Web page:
Press:Altitude Pub Canada Ltd Heritage House Publishing; First Edition edition (January 1, 2005)
Author Name:Gordon, Irene Ternier
For many Métis, the Battle of Seven Oaks is the historic moment when their people first stood up for their rights as a nation against England and the Hudson's Bay Company.
This book chronicles the dramatic struggle between the North West company and the Hudson's Bay company, out of which the Red River settlement (and later Winnipeg) was born.
About the Author
Irene Ternier Gordon lives along the Assiniboine River in Headingley, Manitoba.
She has had a passion for history and writing since childhood.
After a career as a teacher-librarian, she became a freelance writer in 1998.
She enjoys canoeing in the wilderness, skiing, sailing, hiking, swimming, travelling, and spending time with her two young grandsons, Jesse and Riley.
Excerpt. © Reprinted by permission. All rights reserved.
he lookout in the watchtower at Fort Douglas gave the alarm as soon as he caught the first indistinct sight of a party of horsemen riding across the plains that June afternoon.
Governor Semple hurried into the tower and watched the riders through a spyglass for some minutes.
Certain they were MÈtis, he called for 15 or 20 volunteers to go out and meet them.
He waited impatiently while the men were issued weapons - muskets, bayonets, balls, and powder - but refused to take the three-pounder field piece (cannon), saying he was only going to see that the MÈtis wanted, not fight with them.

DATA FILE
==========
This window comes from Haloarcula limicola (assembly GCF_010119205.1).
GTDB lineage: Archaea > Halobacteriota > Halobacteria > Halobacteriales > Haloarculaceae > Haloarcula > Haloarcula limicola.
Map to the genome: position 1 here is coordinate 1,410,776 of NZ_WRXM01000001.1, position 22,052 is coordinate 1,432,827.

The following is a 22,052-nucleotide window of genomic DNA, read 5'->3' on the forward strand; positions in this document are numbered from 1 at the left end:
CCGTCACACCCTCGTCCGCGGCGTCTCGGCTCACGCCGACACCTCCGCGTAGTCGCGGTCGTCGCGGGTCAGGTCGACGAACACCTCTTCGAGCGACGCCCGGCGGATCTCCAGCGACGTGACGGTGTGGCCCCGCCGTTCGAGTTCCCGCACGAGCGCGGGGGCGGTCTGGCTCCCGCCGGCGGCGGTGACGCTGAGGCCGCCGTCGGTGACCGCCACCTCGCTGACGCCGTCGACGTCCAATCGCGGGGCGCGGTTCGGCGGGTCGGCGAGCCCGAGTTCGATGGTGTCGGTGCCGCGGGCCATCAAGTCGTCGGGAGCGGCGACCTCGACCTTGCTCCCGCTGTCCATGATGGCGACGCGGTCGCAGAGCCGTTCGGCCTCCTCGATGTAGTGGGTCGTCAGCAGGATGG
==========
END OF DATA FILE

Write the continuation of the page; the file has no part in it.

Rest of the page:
In the meantime, the MÈtis, led by Cuthbert Grant, came across three settlers working in a filed and took them prisoner so they could not raise the alarm.
Then, seeing Semple and his men marching towards them, Grant ordered a small advance party to make camp while he and the main party rode back to meet Semple.
The two groups halted when they came within hailing distance of each other.
Grant ordered his men to fan out in a half-moon shape around Semple's men, who extended their line and retreated a few steps.
They they faced each other silently and motionlessly - Grant's men on horseback, Semple's on foot.
Grant gave an order to one of his men, Francois Fermin Boucher: "Tell Semple to surrender, or we will fire upon him." Boucher rode up to Semple, and the two men spoke briefly.
Then Semple lost his temper, He seized the reins of Boucher's horse and many have grabbed at his gun.
A second later a shot rang out.
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